Reflections: Volunteering in Israel!

by - 3:26 PM

I will always remember Israel as an indescribably unique country, where all the major religions, cultures and peoples collide in one captivating, eclectic place. Whether I was out exploring the Old or New City of Jerusalem, wandering the cobblestone streets of Nazareth, Jaffa and Acre, hiking the scenic Golan Heights or the fortress of Masada, swimming in the salty Dead Sea or the Galilee, snorkelling in the breath-taking Red Sea, and finally living in a remote Druze village, there was always so much to see, so much to learn, and way too much to discover!

Beginning this year, I’d already been feverishly planning to backpack and volunteer in Israel during the summer months of June to August. Before I knew it, it was time for me to leave the winter cold of Australia and embark on my journey! After three weeks backpacking all over the captivating land of Israel and the desert scapes of Jordan, it was time for me to begin my one-month stay in a Druze village called Peqi’in – a quaint, age-old town of 5,400 inhabitants nestled between the hill-country of the Upper Galilee. The experience that awaited me turned out to be one of the most incredibly eye-opening, challenging and memorable times of my life altogether. I didn’t quite know what to expect, but one thing I knew for sure, I’d be the only native-English speaker around and everyone else living in the village would be Arabic and Hebrew speakers. That was precisely why I was going to Peqi’in: to teach and practice English with Druze children, as they usually never got the opportunity to interact with native-English speakers!

Staying in Peqi’in with a local Druze family was one of the best things I had ever done in the 20 years of my life simply because it was an opportunity that few people ever got – to live in a world so isolated and so vastly different to the world I knew back in Australia. It was quiet and peaceful, unlike the chaotic streets of Tel Aviv and the underlying tension one feels within the walls of Jerusalem’s Old City. I felt like I was in a totally new dimension of time – life went at a different pace. And it felt amazing.

During the week, I’d teach at the local matnas – or community centre – where children between the ages of 12 to 14 would come to learn in a special English summer program that we were initiating for the first time. Being a musician, I brought along my ukulele, and I’d play it in games and in our classes! Often on my visits to the families, they would also invite me to play and sing for them because they enjoyed music so much. It was always great fun to see the kids interacting with each other and to see their eagerness to practice English despite the language barrier at first. It was therefore an immense advantage that I could speak rudimentary Hebrew, because I did a university semester of Hebrew back home!

One of the highlights of my time volunteering was a village-wide treasure hunt that I and two other volunteers from the Czech Republic organised. The children were so thrilled about it and they really showed us their competitive side during the hunt! They never had a treasure hunt of this large a scale before. We hid clues all over the village: from the spring centre, to the Jewish cave, the post office, and the various fruit shops and religious sites that make Peqi’in the special place that it is. The point of the treasure hunt was to help the children practice their reading and problem-solving skills in English! They had to recall what we taught them about numbers, directions, nature, food and a myriad of other topics in order to successfully complete the challenges and find the clues. It was a really fun day running all over Peqi’in in the blazing summer heat with the kids and feeling utterly exhausted in the end, but I felt so happy to be part of something that had never been done before in this village.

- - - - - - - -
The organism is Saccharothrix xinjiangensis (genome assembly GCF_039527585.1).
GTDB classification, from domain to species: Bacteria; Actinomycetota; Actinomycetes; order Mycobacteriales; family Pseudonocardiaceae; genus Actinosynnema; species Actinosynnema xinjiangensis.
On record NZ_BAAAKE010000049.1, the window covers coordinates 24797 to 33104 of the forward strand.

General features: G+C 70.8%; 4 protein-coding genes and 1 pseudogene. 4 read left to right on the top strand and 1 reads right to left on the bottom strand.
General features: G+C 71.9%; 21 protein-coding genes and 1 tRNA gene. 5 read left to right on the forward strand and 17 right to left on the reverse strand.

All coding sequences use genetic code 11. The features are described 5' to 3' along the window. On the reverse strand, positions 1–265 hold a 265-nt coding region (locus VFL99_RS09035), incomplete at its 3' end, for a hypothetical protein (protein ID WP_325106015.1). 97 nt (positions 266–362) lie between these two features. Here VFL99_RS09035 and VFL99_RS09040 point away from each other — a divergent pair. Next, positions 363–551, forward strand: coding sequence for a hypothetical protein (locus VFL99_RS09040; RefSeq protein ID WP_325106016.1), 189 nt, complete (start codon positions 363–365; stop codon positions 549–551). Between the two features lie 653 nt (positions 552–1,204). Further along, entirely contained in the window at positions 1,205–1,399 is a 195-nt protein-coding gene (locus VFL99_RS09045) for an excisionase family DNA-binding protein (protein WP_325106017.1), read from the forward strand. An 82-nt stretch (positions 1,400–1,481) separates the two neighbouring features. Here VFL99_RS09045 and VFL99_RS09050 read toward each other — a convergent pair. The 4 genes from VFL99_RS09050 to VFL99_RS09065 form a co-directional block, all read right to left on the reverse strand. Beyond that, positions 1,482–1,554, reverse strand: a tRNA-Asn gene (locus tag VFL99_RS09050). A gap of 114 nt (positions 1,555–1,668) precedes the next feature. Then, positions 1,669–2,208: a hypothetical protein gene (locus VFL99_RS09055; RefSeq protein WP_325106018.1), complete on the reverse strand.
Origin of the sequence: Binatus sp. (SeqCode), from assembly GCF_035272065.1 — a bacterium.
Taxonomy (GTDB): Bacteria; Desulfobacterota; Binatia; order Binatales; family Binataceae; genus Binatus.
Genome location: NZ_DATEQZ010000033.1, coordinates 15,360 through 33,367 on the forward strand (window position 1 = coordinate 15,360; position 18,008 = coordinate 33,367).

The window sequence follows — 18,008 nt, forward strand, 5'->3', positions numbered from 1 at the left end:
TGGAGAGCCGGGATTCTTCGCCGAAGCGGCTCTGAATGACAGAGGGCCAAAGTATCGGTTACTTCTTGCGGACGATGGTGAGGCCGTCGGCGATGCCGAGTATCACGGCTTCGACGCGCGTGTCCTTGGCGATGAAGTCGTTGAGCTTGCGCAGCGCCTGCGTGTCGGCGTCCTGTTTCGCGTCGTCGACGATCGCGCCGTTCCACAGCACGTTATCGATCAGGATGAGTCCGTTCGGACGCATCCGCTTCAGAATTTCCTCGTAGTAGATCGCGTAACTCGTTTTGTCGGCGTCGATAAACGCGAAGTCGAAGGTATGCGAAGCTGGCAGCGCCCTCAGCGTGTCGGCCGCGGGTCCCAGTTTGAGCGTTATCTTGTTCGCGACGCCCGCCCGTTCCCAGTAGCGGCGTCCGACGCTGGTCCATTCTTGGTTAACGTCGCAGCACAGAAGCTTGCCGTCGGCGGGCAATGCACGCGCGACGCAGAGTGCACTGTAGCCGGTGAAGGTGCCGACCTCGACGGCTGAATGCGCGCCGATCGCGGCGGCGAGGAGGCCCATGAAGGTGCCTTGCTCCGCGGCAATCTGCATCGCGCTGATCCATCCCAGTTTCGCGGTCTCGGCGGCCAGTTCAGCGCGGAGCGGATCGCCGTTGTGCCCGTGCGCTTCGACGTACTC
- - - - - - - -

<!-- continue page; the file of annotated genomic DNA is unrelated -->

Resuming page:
In a real underground bomb shelter at my student (Kayan) grandmother's house!
I will always remember the generosity and kindness of the Druze people. Everyday after school, I was often invited by two or more families to their homes for lunch or dinner, or supper! And I couldn’t refuse. My students would walk with me to their homes and show me around the village. It was always great fun trying to communicate. As we practiced English, I’d take the opportunity to also pick up a few more Arabic or Hebrew words. There was also plenty to do on the weekends. I would travel to nearby towns like Nazareth, Tsafed and Tiberias or go to Druze weddings that the whole village was invited to. I even managed attend an engagement party up in the highest Druze village in Israel – right on the foothills of Mount Hermon and across the Syrian border! I thoroughly relished these opportunities to interact with the local people and to observe the Druze customs and the traditions.

I thank the beautiful people of Peqi’in for opening their hearts and their homes to a stranger like me, to someone who does not speak their mother-tongue and who does not share their unique customs and traditions. Through it all, I learnt an important thing: people are the same wherever they are, they want to love and be loved in return. If you are open to listen, to understand, to care about people– no matter how young or old, no matter their race or religion, no matter how different they are to you in a thousand ways – they will also open their hearts to you and partner with you to make some pretty amazing things happen!

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